Eusebius Caesariensis (ca. 263-ca. 339) was an early historian of the Christian Church who lived in Caesarea Maritima, located on the eastern Mediterranean coast in what is now Israel. He became Bishop of Caesarea around 313 and was a prolific writer on many religious topics. One of his many works that has survived is his De Evangelica Praeparatione (translated as Preparation for the Gospel) in which he attempts to prove the superiority of Christianity in comparison with all other ancient religions.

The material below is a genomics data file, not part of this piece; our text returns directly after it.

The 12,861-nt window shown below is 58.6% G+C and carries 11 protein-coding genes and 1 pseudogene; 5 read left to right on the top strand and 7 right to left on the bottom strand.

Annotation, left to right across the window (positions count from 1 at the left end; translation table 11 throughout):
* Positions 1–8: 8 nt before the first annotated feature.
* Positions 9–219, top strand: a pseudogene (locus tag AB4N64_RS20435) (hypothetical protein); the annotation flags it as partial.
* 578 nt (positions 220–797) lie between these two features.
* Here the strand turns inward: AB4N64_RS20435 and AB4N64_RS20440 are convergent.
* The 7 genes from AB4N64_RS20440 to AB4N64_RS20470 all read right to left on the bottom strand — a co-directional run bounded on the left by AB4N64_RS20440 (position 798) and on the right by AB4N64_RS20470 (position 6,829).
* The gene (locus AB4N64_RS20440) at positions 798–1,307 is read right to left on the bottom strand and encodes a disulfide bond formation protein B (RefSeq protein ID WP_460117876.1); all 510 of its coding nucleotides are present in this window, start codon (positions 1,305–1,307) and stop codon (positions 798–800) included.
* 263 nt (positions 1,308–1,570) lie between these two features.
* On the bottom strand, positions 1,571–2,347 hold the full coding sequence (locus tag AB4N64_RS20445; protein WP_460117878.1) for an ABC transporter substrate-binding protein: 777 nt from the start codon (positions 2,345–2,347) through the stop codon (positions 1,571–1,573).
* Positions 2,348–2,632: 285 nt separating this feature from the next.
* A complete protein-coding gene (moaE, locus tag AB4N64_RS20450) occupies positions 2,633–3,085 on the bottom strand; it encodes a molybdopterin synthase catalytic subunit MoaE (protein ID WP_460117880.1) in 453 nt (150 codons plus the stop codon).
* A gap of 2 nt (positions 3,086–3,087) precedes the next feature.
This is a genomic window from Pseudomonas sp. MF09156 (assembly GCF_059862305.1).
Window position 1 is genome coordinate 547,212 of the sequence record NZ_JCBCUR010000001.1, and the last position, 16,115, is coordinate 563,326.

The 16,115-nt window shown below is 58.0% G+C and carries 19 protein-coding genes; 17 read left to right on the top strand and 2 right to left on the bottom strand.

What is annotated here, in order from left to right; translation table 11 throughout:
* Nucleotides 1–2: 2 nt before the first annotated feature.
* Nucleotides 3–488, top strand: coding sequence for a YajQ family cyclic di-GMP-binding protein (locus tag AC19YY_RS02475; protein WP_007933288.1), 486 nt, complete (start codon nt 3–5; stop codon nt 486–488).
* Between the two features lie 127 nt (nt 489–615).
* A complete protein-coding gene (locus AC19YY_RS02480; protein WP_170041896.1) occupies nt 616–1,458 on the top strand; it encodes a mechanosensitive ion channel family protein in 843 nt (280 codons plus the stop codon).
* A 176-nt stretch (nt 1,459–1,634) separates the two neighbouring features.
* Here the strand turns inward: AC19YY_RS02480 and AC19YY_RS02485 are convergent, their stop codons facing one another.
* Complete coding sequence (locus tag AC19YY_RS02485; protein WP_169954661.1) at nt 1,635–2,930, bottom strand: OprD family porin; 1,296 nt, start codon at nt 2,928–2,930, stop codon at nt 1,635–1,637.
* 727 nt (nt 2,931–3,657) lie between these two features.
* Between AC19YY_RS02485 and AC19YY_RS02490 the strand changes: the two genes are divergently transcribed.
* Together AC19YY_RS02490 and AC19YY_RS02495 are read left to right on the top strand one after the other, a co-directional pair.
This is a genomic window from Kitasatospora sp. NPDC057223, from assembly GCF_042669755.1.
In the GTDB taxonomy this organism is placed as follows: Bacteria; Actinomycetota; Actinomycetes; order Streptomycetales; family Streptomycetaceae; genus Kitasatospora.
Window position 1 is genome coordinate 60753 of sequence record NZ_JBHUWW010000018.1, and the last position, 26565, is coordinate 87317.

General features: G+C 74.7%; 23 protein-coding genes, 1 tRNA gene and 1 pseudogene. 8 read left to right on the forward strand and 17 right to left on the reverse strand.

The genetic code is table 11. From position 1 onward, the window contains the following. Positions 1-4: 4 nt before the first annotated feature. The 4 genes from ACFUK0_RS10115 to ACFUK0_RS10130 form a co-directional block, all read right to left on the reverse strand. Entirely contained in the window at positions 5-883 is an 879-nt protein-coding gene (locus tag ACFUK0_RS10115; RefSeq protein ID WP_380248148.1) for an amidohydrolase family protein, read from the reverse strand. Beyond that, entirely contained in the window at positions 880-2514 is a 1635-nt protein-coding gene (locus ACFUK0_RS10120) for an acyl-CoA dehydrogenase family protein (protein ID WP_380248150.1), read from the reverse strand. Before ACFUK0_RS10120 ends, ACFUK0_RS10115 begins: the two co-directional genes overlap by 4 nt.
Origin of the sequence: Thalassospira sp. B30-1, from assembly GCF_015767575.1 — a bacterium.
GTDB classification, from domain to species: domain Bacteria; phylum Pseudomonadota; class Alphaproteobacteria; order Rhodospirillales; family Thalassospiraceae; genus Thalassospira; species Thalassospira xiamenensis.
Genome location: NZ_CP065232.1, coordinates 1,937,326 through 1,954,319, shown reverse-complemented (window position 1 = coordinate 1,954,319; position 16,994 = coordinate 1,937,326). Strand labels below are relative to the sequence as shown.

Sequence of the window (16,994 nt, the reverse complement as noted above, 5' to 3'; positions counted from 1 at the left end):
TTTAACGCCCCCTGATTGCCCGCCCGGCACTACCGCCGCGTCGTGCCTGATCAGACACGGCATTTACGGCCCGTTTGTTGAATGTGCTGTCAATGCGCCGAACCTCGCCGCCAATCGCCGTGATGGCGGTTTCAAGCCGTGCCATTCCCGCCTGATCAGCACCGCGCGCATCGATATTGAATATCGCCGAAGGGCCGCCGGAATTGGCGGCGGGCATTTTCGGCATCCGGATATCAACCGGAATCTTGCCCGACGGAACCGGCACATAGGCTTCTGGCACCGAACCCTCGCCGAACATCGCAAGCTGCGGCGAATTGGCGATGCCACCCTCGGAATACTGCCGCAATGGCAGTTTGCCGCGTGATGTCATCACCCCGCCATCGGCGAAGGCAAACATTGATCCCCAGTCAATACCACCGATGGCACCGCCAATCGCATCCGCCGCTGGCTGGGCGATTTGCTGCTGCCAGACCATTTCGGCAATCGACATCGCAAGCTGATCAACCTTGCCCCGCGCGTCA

There were six editions of De Evangelica Praeparatione printed in the fifteenth century. Grand Valley State University Libraries’ Special Collections has the edition from 1497 printed in Venice by Bernardinus Benalius. While not particularly rare, this copy has remarkable illustrated initials at the beginning of each of the book’s fifteen chapters and preface, all different and all executed with supreme skill. These large blue initials contain fanciful birds, reptiles, amphibians, snakes, monkeys, and other creatures; the background of intricately interlaced red penwork also demonstrates the artistic ingenuity. The final initial also carries the Christogram, the symbol used as the abbreviation of Jesus Christ; it combines the first two Greek letters in the name Christ (Χριστος), chi (Χ) and rho (Ρ).